USC and Oregon could still be an epic clash, just not as epic because USC already has lost. Also, Barkley's middling numbers for an offense that hasn't been consistently in sync have diminished the national perception of the Trojans. The Ducks are now the Pac-12 team at the center of the national discussion.

As for the four new coaches, three have gotten off to great-to-solid starts in year one. But how will they finish? And will Mike Leach get Washington State on track?

Will Arizona State maintain its fast start, or are the Sun Devils headed for a tough dose of reality as the schedule firms up, starting with Oregon on Thursday?

Speaking of fast starts: Oregon State. The Beavers have surged, and coach Mike Riley has moved from the hot seat to the throne of a national-coach-of-the-year candidate. Oregon and Oregon State are the only two unbeaten teams in the conference, so it's not inconceivable that the Civil War could be for the North Division crown, a spot in the Pac-12 title game and, perhaps, a chance to play for the national title.

It could become the season's true epic clash.

As for hot-seat talk, as distasteful as it is, nearly all of such focus will be on California coach Jeff Tedford. The Bears have won two in a row after a 1-4 start, but it remains in the air whether this team can be consistent enough to earn a bowl berth. A losing record wouldn't be good for Tedford.

[+] EnlargeTaylor Kelly
Ron Chenoy/US PresswireWith Taylor Kelly back at quarterback, Arizona State could be doing a lot of celebrating in 2013.
Finally, in terms of individual awards, it will be interesting to see if any Pac-12 player emerges as a true Heisman Trophy contender. Might Barkley turn it up during the second half? Will Oregon's De'Anthony Thomas start to fill up "SportsCenter" with highlights? Is there a potential dark-horse candidate?

Ultimately, midseason reviews don't mean much. Teams and players can reverse course -- positively or negatively -- at any moment.

But what it is fair to say is there are plenty of rich plot lines heading into the season's second half, even if those were not the stories that advanced the season.

Bold prediction: The conference will fill all seven of its bowl obligations, plus one. Oregon is already in; Oregon State, Arizona State, USC and UCLA are all one win from being bowl-eligible. If you follow the Sunday zaniness that is our weekly bowl projections, you know your bloggers project Oregon to the national championship, which opens up one more spot. We see Stanford and Washington bowling. That's seven right there. The eighth spot is up for grabs, with Arizona and Cal the likely candidates. Cal could get to .500 this week, then would need two more wins with Utah, Washington, Oregon and Oregon State remaining. If Arizona takes care of Colorado and Utah in the second half, that leaves it looking for one more win over from among Washington, USC, UCLA and Arizona State.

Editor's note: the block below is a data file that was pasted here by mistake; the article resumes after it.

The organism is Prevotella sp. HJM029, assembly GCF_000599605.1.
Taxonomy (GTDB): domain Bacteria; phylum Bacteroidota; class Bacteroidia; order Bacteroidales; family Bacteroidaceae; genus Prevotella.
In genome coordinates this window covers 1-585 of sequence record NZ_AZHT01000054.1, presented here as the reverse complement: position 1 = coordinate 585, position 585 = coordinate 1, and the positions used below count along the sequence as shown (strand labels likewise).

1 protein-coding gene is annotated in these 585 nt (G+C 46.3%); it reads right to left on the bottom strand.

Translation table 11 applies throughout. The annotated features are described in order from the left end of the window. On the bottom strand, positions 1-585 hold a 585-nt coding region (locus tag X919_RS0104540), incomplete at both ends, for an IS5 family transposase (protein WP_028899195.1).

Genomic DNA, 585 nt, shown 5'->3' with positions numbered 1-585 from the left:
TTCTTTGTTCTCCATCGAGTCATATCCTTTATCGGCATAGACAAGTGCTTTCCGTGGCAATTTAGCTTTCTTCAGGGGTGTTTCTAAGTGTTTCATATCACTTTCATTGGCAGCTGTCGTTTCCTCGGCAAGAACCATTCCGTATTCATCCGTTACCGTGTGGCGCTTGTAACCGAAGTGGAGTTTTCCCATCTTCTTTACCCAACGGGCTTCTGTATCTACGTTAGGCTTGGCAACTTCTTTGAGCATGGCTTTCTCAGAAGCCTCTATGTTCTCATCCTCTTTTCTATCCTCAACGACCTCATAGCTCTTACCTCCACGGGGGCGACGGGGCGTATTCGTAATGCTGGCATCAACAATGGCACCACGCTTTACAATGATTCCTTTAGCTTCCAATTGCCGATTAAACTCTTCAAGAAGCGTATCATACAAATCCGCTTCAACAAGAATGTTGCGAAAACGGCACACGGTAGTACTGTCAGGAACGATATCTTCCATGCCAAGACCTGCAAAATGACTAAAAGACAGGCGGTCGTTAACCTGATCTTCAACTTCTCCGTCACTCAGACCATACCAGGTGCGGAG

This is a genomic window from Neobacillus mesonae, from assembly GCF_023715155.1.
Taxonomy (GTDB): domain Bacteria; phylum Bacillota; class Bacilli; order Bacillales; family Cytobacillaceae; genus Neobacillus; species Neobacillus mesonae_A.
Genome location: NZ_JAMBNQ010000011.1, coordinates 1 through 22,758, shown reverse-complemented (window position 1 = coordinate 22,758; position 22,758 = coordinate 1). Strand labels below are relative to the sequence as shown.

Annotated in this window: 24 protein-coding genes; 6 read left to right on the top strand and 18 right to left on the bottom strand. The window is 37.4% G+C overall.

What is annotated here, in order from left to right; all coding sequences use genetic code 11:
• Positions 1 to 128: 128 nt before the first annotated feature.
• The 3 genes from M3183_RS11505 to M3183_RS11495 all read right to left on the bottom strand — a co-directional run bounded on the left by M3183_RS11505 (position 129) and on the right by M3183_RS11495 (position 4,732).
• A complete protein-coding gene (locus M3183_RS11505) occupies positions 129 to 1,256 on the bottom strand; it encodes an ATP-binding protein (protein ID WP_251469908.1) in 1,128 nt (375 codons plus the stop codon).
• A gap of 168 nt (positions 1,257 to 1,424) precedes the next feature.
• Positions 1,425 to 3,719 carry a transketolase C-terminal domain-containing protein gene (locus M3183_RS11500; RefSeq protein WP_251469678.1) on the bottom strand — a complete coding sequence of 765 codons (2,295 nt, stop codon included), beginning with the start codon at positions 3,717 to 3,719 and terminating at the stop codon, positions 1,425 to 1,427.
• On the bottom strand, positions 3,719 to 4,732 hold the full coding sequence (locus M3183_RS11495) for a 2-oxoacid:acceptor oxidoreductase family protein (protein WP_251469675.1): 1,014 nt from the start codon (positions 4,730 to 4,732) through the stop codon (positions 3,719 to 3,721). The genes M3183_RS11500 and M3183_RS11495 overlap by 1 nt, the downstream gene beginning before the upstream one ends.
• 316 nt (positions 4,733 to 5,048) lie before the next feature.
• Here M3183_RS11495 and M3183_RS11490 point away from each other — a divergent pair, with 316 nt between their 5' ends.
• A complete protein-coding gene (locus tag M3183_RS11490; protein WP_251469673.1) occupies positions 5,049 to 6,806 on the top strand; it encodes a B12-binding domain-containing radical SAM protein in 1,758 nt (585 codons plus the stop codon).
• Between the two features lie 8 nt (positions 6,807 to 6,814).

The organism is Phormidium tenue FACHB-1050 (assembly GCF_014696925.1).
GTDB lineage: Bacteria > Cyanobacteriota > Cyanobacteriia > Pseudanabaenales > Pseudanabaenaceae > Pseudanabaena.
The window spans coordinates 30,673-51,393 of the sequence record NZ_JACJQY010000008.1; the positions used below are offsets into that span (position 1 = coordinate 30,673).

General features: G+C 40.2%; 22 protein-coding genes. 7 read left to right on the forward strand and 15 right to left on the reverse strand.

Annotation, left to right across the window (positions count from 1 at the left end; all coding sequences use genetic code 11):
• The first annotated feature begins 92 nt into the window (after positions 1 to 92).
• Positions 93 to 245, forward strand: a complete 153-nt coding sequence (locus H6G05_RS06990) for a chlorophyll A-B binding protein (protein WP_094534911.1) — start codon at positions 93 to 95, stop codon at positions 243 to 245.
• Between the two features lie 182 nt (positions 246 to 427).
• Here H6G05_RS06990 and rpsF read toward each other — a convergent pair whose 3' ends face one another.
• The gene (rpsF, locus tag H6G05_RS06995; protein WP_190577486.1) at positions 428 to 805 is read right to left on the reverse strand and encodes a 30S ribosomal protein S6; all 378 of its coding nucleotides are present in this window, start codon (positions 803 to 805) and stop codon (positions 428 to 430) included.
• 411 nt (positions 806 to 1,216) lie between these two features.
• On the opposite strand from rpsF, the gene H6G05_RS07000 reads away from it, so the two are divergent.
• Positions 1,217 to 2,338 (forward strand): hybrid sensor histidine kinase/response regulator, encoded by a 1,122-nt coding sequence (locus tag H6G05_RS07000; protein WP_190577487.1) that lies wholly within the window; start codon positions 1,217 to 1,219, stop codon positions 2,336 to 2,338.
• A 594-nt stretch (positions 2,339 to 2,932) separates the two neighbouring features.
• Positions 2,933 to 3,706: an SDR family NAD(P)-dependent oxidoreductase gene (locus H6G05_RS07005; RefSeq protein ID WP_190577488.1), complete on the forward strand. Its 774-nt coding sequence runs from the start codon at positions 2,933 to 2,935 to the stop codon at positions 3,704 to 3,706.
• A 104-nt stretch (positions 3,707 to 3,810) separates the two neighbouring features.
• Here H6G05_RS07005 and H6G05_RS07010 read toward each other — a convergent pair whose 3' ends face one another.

Looking forward to: The race in the Pac-12 South. Once thought to be gift-wrapped for the Trojans, the recent inconsistent play of USC opens up the possibility of someone else as the South's representative in the title game. The Trojans are still the favorite, but Arizona State and UCLA aren't going to make it easy. Both of UCLA's losses have come to North Division teams, USC's loss was to Stanford and ASU's was out of conference. It's more wide-open than we ever could have imagined in August.

Top five games (by date, not importance):

Oct. 18, Oregon at Arizona State: Time to find out if the Sun Devils are for real. They have the conference's No. 1 scoring defense facing Oregon's top-ranked scoring offense. The Sun Devils rank second in scoring. Both teams are getting phenomenal quarterback play and both like to work fast.

Oct. 27, UCLA at Arizona State: This is a pivotal game in the aforementioned race for the South Division title. It features two explosive offenses and two of the league's brightest young quarterbacks. Some pretty good players from both defenses as well.

Nov. 3, Oregon at USC: This is still the big one. An Oregon win gives the Ducks some much-needed national credibility, while a USC victory puts the Trojans back in the BCS championship hunt. Might be a last-gasp Heisman run for Thomas and/or Barkley.

Nov. 17, USC at UCLA: A new chapter in this historic rivalry begins with Jim Mora at the helm for the Bruins. He has made them a player in the Pac-12 South, and lest we forget, coordinator Noel Mazzone's offense put up 43 points on USC last year when he was with ASU. This one could decide the South champion.

Nov. 24, Oregon at Oregon State: The stakes could be stratospheric -- as in national championship implications for both schools. If the Ducks take care of business Nov. 3 and Oregon State can navigate a second-half schedule that includes Stanford and ASU, then all of Oregon will show up for what could conceivably be the Pac-12 game of the year.